Waldlaw Blog

Friday, October 03, 2008

Do No Harm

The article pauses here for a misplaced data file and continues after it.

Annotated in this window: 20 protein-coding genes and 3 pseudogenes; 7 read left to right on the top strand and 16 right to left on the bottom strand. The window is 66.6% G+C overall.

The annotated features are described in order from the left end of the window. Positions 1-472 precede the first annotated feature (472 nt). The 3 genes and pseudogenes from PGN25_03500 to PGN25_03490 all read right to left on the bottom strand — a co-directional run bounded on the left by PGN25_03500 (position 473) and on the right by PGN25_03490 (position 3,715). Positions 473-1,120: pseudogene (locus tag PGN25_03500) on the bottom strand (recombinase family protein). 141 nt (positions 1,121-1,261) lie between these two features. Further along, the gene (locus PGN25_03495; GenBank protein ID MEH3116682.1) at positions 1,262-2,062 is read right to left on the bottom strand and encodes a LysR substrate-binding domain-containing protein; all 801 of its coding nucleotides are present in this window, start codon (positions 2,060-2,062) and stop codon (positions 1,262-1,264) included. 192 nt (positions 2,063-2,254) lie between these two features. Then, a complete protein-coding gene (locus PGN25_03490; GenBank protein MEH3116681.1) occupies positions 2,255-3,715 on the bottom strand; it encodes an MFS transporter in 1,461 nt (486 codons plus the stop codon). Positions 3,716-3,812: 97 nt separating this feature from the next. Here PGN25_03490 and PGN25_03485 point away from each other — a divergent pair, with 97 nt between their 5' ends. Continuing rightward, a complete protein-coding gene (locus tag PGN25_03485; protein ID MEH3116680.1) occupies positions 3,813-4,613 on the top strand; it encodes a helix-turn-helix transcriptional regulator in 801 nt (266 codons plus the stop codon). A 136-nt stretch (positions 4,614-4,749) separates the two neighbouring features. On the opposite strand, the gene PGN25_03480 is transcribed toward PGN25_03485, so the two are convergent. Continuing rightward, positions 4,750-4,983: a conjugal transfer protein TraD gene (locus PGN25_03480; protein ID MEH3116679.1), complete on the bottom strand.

I had a shock this week, when I discovered that one of the folks who signed the official Rebuttal to Argument Against Prop 8 in the California Voter Guide is a pediatrician at UCSF Medical Center, with lesbian and gay families in her practice. I gave birth to our older son at UCSF almost 15 years ago, and already found it an aware and welcoming place. I don't think I am naive -- not at all -- but somehow, I really didn't expect to see a UCSF pediatrician taking such a very public stand against our equality. And it gets worse. A lesbian mom whose child was in her practice sent her a letter, to clarify whether she was really the doctor in the Voter Guide, and got back the following response: Hi L., Yes, I am the same [name of doctor omitted to protect the guilty]. I am hoping that my gay/lesbian families -- who I so appreciate and enjoy caring for -- will realize that there is a difference between allowing gays/lesbians to form families and adopt children without terming this a marriage. Because of the judges' ruling, there would be no religious exclusion allowed - churches may be forced to marry couples in disagreement with their church doctrine. I am also concerned that this ruling actually opens the door to other relationships (such as polygamy, incest) that may not be in the best interest of children. Proposition 8, as you know, does not eliminate any rights for gay and lesbian couples as civil unions will still be the law in California. I trust you have seen the love and care that I have demonstrated to you, as I have to all my families without regard for who constitutes the family. I have always attempted to keep my public policy concerns separated from the medical care I provide. I hope this answers your concerns. How is this woman's position misleading and wrong? Let me count the ways.... (1) No church has to marry couples that it doesn't want to. Prop 8 doesn't give anyone the right to have a church wedding -- it gives same-sex couples the right to a civil marriage. Last time I checked, we still had separation of church and state somewhere in our Constitution. (2) There is NOTHING in the Supreme Court decision that opens the door to polygamy or incest. Oh yeah, it won't pave the way to allowing us to marry our pets either. I think that covers that. (3) It boggles my mind that any caring professional would honestly think that a parent would knowingly entrust the health of her/his children to someone who actively promotes intolerance of our families. As I have already stated very clearly in prior blogs, the Supreme Court's decision was not fundamentally about marriage -- it was about dignity, respect and equality. "I love your family; I just don't think you're entitled to equality" somehow doesn't cut it -- not for me, and certainly not for my children. So this week's reality check is: don't assume that just because we live in San Francisco, the people we rub shoulders with are progressive when it comes to lesbian and gay rights. And in this most polarized and volatile moment, take care of yourselves and your families.


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